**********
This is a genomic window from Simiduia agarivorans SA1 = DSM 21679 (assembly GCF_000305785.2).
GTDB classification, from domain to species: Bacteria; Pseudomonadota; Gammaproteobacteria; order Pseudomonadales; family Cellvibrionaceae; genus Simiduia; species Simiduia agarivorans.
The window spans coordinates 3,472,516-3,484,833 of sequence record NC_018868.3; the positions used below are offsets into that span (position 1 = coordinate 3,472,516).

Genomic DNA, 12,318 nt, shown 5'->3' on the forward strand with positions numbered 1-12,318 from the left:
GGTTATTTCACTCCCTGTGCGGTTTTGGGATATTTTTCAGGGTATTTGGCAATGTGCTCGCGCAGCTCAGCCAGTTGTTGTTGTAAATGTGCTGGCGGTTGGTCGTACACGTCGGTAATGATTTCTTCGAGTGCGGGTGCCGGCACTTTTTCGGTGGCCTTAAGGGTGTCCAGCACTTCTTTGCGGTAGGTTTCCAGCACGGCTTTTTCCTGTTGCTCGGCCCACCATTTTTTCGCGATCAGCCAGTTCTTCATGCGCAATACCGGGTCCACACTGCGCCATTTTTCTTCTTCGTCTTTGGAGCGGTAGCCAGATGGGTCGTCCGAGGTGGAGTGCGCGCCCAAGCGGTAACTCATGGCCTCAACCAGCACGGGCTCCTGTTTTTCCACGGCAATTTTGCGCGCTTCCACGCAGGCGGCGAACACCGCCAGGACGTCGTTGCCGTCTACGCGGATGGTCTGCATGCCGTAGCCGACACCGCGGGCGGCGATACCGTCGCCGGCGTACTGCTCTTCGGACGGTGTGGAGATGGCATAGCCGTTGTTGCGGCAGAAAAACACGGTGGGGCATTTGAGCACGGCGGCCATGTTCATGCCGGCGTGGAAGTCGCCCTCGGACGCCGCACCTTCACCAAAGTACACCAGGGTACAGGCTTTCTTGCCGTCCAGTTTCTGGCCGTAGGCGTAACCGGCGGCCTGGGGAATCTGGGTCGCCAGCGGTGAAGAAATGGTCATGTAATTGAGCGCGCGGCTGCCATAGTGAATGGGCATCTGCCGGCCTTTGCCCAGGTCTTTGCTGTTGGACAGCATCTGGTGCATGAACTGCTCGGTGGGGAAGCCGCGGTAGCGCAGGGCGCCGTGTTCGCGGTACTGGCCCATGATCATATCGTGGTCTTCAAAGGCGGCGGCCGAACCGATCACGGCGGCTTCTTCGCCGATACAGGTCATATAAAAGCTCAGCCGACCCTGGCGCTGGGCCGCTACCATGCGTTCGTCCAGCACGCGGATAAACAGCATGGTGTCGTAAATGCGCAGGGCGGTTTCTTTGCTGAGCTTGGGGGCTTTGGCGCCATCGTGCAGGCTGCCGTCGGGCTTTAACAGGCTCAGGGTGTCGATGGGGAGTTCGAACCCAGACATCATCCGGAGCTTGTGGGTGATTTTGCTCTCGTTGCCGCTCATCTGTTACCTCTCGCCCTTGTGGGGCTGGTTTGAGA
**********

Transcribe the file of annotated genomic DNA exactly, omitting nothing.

This is a genomic window from Simiduia agarivorans SA1 = DSM 21679 (assembly GCF_000305785.2).
GTDB classification, from domain to species: Bacteria; Pseudomonadota; Gammaproteobacteria; order Pseudomonadales; family Cellvibrionaceae; genus Simiduia; species Simiduia agarivorans.
The window spans coordinates 3,472,516-3,484,833 of sequence record NC_018868.3; the positions used below are offsets into that span (position 1 = coordinate 3,472,516).

Genomic DNA, 12,318 nt, shown 5'->3' on the forward strand with positions numbered 1-12,318 from the left:
GGTTATTTCACTCCCTGTGCGGTTTTGGGATATTTTTCAGGGTATTTGGCAATGTGCTCGCGCAGCTCAGCCAGTTGTTGTTGTAAATGTGCTGGCGGTTGGTCGTACACGTCGGTAATGATTTCTTCGAGTGCGGGTGCCGGCACTTTTTCGGTGGCCTTAAGGGTGTCCAGCACTTCTTTGCGGTAGGTTTCCAGCACGGCTTTTTCCTGTTGCTCGGCCCACCATTTTTTCGCGATCAGCCAGTTCTTCATGCGCAATACCGGGTCCACACTGCGCCATTTTTCTTCTTCGTCTTTGGAGCGGTAGCCAGATGGGTCGTCCGAGGTGGAGTGCGCGCCCAAGCGGTAACTCATGGCCTCAACCAGCACGGGCTCCTGTTTTTCCACGGCAATTTTGCGCGCTTCCACGCAGGCGGCGAACACCGCCAGGACGTCGTTGCCGTCTACGCGGATGGTCTGCATGCCGTAGCCGACACCGCGGGCGGCGATACCGTCGCCGGCGTACTGCTCTTCGGACGGTGTGGAGATGGCATAGCCGTTGTTGCGGCAGAAAAACACGGTGGGGCATTTGAGCACGGCGGCCATGTTCATGCCGGCGTGGAAGTCGCCCTCGGACGCCGCACCTTCACCAAAGTACACCAGGGTACAGGCTTTCTTGCCGTCCAGTTTCTGGCCGTAGGCGTAACCGGCGGCCTGGGGAATCTGGGTCGCCAGCGGTGAAGAAATGGTCATGTAATTGAGCGCGCGGCTGCCATAGTGAATGGGCATCTGCCGGCCTTTGCCCAGGTCTTTGCTGTTGGACAGCATCTGGTGCATGAACTGCTCGGTGGGGAAGCCGCGGTAGCGCAGGGCGCCGTGTTCGCGGTACTGGCCCATGATCATATCGTGGTCTTCAAAGGCGGCGGCCGAACCGATCACGGCGGCTTCTTCGCCGATACAGGTCATATAAAAGCTCAGCCGACCCTGGCGCTGGGCCGCTACCATGCGTTCGTCCAGCACGCGGATAAACAGCATGGTGTCGTAAATGCGCAGGGCGGTTTCTTTGCTGAGCTTGGGGGCTTTGGCGCCATCGTGCAGGCTGCCGTCGGGCTTTAACAGGCTCAGGGTGTCGATGGGGAGTTCGAACCCAGACATCATCCGGAGCTTGTGGGTGATTTTGCTCTCGTTGCCGCTCATCTGTTACCTCTCGCCCTTGTGGGGCTGGTTTGAGA